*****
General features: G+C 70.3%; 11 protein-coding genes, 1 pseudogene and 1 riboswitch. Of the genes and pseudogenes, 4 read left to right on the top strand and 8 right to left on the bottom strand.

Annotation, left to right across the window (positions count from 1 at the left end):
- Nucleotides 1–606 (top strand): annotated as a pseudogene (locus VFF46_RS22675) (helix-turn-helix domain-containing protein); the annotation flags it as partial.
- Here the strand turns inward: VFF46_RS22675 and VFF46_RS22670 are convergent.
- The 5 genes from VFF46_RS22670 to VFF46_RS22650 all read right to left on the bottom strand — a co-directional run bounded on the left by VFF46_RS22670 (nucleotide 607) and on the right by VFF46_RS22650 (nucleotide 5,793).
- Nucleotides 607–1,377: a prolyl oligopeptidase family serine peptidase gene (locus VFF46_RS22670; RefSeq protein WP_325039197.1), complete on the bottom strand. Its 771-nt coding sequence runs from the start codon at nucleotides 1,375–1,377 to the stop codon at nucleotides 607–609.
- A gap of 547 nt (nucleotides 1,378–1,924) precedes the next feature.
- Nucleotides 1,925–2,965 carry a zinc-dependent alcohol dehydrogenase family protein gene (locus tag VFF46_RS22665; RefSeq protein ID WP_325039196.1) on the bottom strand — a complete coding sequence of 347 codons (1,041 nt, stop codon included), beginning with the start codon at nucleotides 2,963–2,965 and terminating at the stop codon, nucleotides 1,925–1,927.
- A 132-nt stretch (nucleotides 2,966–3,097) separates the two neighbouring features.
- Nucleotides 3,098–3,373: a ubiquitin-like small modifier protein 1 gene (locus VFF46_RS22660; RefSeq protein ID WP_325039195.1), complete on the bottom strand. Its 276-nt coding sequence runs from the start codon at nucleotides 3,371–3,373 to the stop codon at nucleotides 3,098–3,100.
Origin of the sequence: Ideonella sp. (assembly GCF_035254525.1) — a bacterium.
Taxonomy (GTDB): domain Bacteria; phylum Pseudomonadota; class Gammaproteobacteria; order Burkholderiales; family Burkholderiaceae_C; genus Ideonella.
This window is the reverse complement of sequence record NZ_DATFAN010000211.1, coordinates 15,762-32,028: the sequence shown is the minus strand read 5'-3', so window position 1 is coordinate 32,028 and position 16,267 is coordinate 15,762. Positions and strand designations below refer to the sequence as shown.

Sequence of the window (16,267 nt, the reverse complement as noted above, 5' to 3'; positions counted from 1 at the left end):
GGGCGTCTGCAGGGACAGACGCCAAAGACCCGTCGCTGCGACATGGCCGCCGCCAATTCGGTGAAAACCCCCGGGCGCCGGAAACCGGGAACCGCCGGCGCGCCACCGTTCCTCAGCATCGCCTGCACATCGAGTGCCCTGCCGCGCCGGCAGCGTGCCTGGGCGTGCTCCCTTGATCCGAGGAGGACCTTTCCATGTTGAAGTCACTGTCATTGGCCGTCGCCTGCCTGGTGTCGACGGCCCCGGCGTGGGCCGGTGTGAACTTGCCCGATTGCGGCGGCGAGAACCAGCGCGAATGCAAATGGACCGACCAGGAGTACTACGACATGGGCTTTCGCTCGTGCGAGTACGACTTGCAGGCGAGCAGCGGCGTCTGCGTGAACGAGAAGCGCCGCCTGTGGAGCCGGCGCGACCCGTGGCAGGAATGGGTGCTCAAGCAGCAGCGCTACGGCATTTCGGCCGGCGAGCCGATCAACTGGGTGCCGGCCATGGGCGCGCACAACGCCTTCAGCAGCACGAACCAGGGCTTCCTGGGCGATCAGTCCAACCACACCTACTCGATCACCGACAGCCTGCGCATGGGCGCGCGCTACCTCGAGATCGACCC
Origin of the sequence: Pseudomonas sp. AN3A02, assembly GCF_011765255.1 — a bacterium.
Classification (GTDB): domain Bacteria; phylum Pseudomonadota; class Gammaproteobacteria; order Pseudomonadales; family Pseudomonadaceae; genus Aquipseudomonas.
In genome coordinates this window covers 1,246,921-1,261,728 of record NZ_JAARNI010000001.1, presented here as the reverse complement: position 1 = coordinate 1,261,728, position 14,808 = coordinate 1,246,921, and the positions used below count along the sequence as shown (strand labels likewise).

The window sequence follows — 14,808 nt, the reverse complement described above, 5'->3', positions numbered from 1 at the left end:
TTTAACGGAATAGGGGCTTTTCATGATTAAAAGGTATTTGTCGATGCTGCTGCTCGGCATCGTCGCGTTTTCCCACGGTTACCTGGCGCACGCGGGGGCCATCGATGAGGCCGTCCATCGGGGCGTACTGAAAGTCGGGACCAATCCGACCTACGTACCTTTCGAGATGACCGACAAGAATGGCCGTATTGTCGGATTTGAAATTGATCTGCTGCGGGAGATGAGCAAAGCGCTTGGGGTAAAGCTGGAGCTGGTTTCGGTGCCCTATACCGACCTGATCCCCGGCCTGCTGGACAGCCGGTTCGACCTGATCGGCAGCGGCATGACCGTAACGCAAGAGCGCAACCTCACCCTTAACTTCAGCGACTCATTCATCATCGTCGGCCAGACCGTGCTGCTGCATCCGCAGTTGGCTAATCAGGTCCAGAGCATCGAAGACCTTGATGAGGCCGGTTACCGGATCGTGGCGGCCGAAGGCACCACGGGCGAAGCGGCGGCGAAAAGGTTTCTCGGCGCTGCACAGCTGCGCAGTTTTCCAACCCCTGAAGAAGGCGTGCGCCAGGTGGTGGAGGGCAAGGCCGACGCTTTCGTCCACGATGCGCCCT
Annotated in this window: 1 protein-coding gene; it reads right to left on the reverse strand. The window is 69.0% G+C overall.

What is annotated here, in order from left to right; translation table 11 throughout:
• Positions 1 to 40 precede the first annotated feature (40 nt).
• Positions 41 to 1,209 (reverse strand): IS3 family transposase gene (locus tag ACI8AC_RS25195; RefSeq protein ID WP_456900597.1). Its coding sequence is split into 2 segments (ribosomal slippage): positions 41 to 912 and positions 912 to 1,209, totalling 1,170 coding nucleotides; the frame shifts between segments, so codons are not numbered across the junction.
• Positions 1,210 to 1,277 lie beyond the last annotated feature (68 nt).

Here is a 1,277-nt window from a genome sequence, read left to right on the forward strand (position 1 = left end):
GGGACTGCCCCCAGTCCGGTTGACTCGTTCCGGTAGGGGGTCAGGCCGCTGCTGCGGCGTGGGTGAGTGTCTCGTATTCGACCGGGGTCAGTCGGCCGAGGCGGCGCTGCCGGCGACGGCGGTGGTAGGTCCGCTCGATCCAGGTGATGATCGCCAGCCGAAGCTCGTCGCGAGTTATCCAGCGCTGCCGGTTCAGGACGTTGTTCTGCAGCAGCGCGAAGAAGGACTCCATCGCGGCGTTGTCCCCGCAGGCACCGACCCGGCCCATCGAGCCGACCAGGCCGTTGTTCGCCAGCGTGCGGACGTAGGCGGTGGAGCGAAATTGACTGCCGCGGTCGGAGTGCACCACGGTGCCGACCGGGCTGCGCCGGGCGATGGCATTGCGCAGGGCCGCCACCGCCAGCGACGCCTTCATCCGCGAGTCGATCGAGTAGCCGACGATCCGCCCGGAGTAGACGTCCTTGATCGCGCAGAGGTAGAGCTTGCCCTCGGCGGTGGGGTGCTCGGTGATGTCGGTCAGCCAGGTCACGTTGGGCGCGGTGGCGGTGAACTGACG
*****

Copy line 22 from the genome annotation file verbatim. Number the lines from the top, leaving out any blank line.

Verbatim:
What is annotated here, in order from left to right; translation table 11 throughout: